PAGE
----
Finance & Economics

Everything you need to know about the medicare advantage plan

Lowell Rice

Content writer

 


This discussion covers an in-depth review of the Medicare Advantage plan, pros, cons, and valuable tips when looking for a Medical Advantage plan.

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Everything you need to know about the medicare advantage plan. Source: depositphotos.com

An Overview of Medicare

When choosing a Medicare plan, you’ll come across the Medicare Advantage and traditional Medicare.

Typically, these two insurance plans provide you with coverage against illnesses. However, the Medicare Advantage has several extra perks, including vision care and dental, which may be absent in the original Medicare.

Additionally, private insurance companies offer Medicare Advantage, and its availability depends on your state or city.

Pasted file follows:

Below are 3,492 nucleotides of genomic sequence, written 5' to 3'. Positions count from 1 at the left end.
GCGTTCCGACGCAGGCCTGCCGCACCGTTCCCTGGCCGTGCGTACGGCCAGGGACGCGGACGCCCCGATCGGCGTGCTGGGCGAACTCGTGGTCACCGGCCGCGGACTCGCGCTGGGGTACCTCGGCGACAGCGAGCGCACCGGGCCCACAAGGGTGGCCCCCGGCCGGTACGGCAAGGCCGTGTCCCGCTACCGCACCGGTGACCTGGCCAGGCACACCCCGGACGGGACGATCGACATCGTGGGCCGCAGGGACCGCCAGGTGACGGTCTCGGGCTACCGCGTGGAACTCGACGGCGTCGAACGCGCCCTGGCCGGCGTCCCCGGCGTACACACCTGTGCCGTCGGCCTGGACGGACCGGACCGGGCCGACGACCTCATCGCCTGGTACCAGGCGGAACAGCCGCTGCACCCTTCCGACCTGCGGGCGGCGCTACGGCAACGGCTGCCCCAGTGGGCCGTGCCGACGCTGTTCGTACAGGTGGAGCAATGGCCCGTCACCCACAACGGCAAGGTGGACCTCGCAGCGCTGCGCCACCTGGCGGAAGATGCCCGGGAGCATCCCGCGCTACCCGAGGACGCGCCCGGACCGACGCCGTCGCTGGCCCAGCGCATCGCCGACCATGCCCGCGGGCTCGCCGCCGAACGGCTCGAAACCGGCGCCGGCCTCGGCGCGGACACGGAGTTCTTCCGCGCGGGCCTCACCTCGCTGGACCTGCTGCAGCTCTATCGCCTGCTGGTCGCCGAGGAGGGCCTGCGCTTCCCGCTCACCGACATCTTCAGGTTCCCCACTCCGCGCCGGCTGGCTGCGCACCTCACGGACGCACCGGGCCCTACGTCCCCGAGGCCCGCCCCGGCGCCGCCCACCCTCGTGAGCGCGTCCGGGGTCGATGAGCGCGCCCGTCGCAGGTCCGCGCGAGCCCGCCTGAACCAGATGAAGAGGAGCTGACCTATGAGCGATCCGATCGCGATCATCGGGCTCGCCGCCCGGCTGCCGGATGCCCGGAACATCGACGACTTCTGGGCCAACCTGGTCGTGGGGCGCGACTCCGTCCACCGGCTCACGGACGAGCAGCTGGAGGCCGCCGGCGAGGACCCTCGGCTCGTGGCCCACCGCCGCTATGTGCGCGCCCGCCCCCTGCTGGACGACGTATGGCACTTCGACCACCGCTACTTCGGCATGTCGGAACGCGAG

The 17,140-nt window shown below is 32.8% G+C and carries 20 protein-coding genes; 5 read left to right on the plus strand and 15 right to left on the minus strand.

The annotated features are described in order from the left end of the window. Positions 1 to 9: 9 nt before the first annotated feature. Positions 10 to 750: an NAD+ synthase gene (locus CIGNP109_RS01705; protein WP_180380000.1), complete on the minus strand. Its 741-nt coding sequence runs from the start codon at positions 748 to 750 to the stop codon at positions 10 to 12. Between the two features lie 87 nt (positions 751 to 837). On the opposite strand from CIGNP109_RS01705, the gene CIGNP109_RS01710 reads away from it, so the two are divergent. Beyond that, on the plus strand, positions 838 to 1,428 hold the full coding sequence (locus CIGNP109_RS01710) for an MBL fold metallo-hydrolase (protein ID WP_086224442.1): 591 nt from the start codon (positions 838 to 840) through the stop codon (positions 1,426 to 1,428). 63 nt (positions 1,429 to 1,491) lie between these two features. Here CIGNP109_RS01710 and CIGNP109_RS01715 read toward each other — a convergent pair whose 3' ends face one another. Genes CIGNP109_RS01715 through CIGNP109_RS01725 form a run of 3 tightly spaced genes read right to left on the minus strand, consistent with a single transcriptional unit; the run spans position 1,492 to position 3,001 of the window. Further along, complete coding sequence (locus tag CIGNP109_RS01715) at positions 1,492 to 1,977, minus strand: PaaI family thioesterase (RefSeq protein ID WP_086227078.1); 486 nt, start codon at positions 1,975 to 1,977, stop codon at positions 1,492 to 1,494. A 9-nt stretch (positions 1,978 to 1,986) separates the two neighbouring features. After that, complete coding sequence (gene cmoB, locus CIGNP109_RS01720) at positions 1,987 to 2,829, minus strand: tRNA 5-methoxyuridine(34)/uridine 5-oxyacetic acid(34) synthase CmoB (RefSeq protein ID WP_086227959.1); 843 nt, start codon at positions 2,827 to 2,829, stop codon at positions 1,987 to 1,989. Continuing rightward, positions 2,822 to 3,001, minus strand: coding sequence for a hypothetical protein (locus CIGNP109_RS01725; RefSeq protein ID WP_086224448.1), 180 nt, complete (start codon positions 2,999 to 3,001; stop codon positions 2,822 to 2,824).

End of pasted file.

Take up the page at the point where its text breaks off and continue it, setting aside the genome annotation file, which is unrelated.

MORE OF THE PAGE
Medicare Categories

There are four main divisions of Medicare: parts A, B, C, and D.

Part A encompasses general hospital care, including hospice, skilled nursing, and home health care.

Part B incorporates medical insurance, including outpatient visits, X-rays, home health care, preventive services, and lab tests.

Part C is also referred to as the MA or Medical Advantage plans and it’s run by private insurance companies. However, the insurers must have running contracts with Medicare.

Part D covers prescription drugs. Private insurers run it with federal government contracts and traditional Medicare.

This section also includes a Medicare Advantage plan that does not cover prescription drugs. In this case, you’ll need to purchase the cover separately.

A hybrid Medicare Advantage plan with drug and health coverage is known as Medicare Advantage Prescription Drug (MA-PD) plan.

Medical Advantage Plan vs. Traditional Medicare Plan

As noted earlier, Medicare Advantage is a good alternative to traditional Medicare. Before diving into the differences, it’s important to know that the original Medicare was a government initiative started in 1965.

The main differences between the two Medicare plans come in the benefits, access to services, enrollment, and costs.

1. Benefits

When choosing a medical insurance package, the benefits rank top among your considerations.

Notably, the traditional Medicare provides a standard kit to cover important health care services. However, you’ll need to purchase prescription drugs under this package because they’re not covered.